VMPooler provides configurable 'pools' of instantly-available (pre-provisioned) and/or on-demand (provisioned on request) virtual machines.
At Puppet, Inc. we run acceptance tests on thousands of disposable VMs every day. VMPooler manages the life cycle of these VMs from request through deletion, with options available to pool ready instances, and provision on demand.
As of version 2.0.0, all providers other than the dummy one are now separate gems. Historically the vSphere provider was included within VMPooler itself. That code has been moved to the puppetlabs/vmpooler-provider-vsphere repository and the
vmpooler-provider-vsphere gem. To migrate from VMPooler 1.x to 2.0 you will need to ensure that
vmpooler-provider-vsphere is installed along side the
vmpooler gem. See the Provider API docs for more information.
The recommended method of installation is via the Helm chart located in puppetlabs/vmpooler-deployment. That repository also provides Docker images of VMPooler.
VMPooler requires a Redis server. This is the data store used for VMPooler's inventory and queuing services.
VMPooler itself and the dev environment talked about below require additional Ruby gems to function. You can update the currently required ones for VMPooler by running
./update-gemfile-lock.sh. The gems for the dev environment can be updated by running
./docker/update-gemfile-lock.sh. These scripts will utilize the container on the FROM line of the Dockerfile to update the Gemfile.lock in the root of this repo and in the docker folder, respectively.
Configuration for VMPooler may be provided via environment variables, or a configuration file.
Note on JRuby 9.2.11.x
We have found when running VMPooler on JRuby 9.2.11.x we occasionally encounter a stack overflow error that causes the pool_manager application component to fail and stop doing work. To address this issue on JRuby 9.2.11.x we recommend setting the JRuby option
invokedynamic.yield=false. To set this with JRuby 188.8.131.52 you can specify the environment variable
JRUBY_OPTS with the value
The provided configuration defaults are reasonable for small VMPooler instances with a few pools. If you plan to run a large VMPooler instance it is important to consider configuration values appropriate for the instance of your size in order to avoid starving the provider, or Redis, of connections.
VMPooler uses a connection pool for Redis to improve efficiency and ensure thread safe usage. At Puppet, we run an instance with about 100 pools at any given time. We have to provide it with 200 Redis connections to the Redis connection pool, and a timeout for connections of 40 seconds, to avoid timeouts. Because metrics are generated for connection available and waited, your metrics provider will need to be able to cope with this volume. Prometheus or StatsD is recommended to ensure metrics get delivered reliably.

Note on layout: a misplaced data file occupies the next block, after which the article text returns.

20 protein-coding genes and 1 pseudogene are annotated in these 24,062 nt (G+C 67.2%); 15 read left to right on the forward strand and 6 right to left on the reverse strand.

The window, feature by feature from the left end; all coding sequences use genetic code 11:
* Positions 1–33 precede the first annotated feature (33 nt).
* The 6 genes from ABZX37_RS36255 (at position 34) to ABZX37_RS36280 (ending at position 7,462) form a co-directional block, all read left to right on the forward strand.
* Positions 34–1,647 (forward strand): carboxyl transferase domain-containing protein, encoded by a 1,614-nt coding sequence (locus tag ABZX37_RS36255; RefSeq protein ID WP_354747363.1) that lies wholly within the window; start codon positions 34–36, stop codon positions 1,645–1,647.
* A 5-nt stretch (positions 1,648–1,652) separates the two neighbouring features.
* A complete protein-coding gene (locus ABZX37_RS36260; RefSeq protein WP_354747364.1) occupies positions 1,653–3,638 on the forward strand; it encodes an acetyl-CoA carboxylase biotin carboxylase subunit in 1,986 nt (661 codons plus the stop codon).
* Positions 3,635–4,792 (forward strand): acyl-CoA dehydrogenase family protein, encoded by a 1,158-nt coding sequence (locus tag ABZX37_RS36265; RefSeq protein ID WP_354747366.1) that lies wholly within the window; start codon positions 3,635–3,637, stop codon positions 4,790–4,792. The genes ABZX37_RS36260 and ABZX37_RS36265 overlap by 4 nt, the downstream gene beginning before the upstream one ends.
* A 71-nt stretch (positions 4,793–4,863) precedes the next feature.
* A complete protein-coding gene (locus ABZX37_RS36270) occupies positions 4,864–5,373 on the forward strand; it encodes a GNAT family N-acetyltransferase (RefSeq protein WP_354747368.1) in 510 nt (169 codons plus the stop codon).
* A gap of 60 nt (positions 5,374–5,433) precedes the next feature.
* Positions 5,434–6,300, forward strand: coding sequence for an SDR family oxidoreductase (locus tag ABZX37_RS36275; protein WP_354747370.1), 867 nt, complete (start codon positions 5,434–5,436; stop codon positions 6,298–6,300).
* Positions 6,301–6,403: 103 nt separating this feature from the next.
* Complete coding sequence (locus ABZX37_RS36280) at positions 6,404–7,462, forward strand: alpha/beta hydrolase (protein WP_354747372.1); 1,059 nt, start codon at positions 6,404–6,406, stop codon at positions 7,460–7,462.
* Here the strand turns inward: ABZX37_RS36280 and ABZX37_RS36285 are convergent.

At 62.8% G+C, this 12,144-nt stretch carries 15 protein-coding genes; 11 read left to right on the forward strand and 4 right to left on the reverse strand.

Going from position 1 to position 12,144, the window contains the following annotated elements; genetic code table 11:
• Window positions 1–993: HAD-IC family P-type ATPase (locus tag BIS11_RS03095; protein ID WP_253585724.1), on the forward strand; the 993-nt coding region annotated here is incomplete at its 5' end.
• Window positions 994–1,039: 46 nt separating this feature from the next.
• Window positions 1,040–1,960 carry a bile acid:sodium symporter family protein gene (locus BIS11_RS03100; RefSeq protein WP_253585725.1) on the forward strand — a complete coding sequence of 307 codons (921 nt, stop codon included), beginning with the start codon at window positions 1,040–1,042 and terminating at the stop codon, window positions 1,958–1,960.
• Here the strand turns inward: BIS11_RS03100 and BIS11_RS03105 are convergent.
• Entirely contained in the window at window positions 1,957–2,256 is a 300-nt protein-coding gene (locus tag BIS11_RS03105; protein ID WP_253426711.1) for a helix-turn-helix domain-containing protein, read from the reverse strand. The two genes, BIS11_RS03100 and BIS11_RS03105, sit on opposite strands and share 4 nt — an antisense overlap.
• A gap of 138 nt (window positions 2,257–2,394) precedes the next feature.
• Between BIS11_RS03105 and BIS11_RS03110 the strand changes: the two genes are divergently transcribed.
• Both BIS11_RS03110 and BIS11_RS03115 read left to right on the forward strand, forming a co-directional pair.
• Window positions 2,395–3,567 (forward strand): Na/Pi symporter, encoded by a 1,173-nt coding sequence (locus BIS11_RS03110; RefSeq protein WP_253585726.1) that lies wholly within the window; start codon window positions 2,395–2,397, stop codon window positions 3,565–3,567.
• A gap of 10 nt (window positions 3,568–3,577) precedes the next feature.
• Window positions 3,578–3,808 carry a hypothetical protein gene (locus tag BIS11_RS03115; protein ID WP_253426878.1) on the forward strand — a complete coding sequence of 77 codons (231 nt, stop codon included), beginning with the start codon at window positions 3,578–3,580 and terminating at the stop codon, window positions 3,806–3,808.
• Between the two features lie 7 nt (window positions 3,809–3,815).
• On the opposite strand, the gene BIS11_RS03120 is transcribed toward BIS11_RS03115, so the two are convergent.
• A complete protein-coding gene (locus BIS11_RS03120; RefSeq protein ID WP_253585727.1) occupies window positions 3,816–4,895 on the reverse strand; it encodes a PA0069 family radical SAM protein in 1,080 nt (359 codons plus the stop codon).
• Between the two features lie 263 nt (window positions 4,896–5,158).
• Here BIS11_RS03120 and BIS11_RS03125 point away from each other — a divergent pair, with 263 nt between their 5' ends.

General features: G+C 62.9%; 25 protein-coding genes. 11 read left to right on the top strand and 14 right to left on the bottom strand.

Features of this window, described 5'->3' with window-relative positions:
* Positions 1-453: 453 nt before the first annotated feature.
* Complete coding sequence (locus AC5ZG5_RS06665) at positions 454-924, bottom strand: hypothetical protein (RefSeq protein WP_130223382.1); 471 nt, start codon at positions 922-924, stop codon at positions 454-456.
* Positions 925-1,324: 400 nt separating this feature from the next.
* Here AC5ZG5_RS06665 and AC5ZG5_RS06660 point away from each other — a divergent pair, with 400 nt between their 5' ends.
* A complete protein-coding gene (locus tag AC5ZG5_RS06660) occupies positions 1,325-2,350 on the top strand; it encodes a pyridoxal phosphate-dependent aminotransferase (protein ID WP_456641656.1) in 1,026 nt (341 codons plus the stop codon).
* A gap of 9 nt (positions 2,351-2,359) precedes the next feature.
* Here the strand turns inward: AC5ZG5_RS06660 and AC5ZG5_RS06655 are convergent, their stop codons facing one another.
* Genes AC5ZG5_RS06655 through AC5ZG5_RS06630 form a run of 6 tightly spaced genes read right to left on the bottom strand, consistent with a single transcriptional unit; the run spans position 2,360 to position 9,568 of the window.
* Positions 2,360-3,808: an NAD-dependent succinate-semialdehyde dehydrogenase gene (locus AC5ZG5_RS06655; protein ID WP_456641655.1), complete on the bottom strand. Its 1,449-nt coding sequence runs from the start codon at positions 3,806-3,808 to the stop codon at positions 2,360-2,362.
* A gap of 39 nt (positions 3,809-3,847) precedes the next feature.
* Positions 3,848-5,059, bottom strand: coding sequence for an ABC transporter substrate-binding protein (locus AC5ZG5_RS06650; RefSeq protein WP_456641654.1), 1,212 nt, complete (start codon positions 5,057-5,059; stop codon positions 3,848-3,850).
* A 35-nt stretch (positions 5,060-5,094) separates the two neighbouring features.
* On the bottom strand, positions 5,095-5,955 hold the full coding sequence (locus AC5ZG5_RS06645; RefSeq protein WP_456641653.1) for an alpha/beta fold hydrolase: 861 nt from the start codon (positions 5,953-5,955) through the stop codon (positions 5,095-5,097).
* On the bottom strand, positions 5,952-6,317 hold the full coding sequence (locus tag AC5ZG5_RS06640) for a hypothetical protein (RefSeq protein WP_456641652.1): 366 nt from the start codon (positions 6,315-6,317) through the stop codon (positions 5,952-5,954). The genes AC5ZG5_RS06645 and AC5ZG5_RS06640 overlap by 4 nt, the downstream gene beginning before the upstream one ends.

Please see this configuration document for more details about configuring VMPooler via environment variables.
The following YAML configuration sets up two pools,
debian-7-x86_64, which contain 5 running VMs each:
--- :providers: :vsphere: server: 'vsphere.example.com' username: 'vmpooler' password: 'swimsw1msw!m' :redis: server: 'redis.example.com' :config: logfile: '/var/log/vmpooler.log' :pools: - name: 'debian-7-i386' template: 'Templates/debian-7-i386' folder: 'Pooled VMs/debian-7-i386' pool: 'Pooled VMs/debian-7-i386' datastore: 'vmstorage' size: 5 provider: vsphere - name: 'debian-7-x86_64' template: 'Templates/debian-7-x86_64' folder: 'Pooled VMs/debian-7-x86_64' pool: 'Pooled VMs/debian-7-x86_64' datastore: 'vmstorage' size: 5 provider: vsphere
See the provided YAML configuration example, vmpooler.yaml.example, for additional configuration options and parameters or for supporting multiple providers.
VMPooler provides an API and web front-end (dashboard) on port
:4567. See the provided YAML configuration example, vmpooler.yaml.example, to specify an alternative port to listen on.
VMPooler provides a REST API for VM management. See the API documentation for more information.
A dashboard is provided to offer real-time statistics and historical graphs. It looks like this:
Related tools and resources
- vmfloaty is a ruby based CLI tool and scripting library. We consider it the primary way for users to interact with VMPooler.
- vagrant-vmpooler: Use Vagrant to create and manage your VMPooler instances.
A docker-compose file is provided to support running VMPooler and associated tools locally. This is useful for development because your local code is used to build the gem used in the docker-compose environment. The compose environment also pulls in the latest providers via git. Details of this setup are stored in the
docker-compose -f docker/docker-compose.yml build && \ docker-compose -f docker/docker-compose.yml up
Running docker-compose inside Vagrant
A Vagrantfile is included in this repository so as to provide a reproducible development environment.
vagrant up vagrant ssh cd /vagrant docker-compose -f docker/docker-compose.yml build && \ docker-compose -f docker/docker-compose.yml up
The Vagrant environment also contains multiple rubies you can utilize for spec test and the like. You can see a list of the pre-installed ones when you log in as part of the message of the day.
For more information about setting up a development instance of VMPooler or other subjects, see the docs/ directory.
URLs when using docker-compose
Additionally, the Redis instance can be accessed at